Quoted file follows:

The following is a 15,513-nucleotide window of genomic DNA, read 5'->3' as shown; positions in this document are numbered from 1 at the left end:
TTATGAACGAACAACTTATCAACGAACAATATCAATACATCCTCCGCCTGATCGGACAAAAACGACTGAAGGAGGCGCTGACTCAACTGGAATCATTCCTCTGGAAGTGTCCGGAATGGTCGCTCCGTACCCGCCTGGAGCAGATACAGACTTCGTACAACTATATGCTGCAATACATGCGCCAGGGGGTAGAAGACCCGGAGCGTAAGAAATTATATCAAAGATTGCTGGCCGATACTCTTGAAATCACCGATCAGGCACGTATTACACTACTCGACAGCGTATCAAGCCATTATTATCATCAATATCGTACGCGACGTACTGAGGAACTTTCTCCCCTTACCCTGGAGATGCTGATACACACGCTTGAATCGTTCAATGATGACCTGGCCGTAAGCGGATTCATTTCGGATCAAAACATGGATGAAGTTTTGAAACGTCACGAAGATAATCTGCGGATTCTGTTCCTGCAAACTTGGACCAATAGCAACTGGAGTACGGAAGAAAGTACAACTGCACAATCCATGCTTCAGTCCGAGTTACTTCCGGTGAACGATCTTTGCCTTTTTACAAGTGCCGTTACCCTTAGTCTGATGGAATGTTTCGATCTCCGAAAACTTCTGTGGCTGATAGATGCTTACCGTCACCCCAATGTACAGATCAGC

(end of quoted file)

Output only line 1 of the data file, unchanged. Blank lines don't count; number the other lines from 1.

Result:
The following is a 15,513-nucleotide window of genomic DNA, read 5'->3' as shown; positions in this document are numbered from 1 at the left end: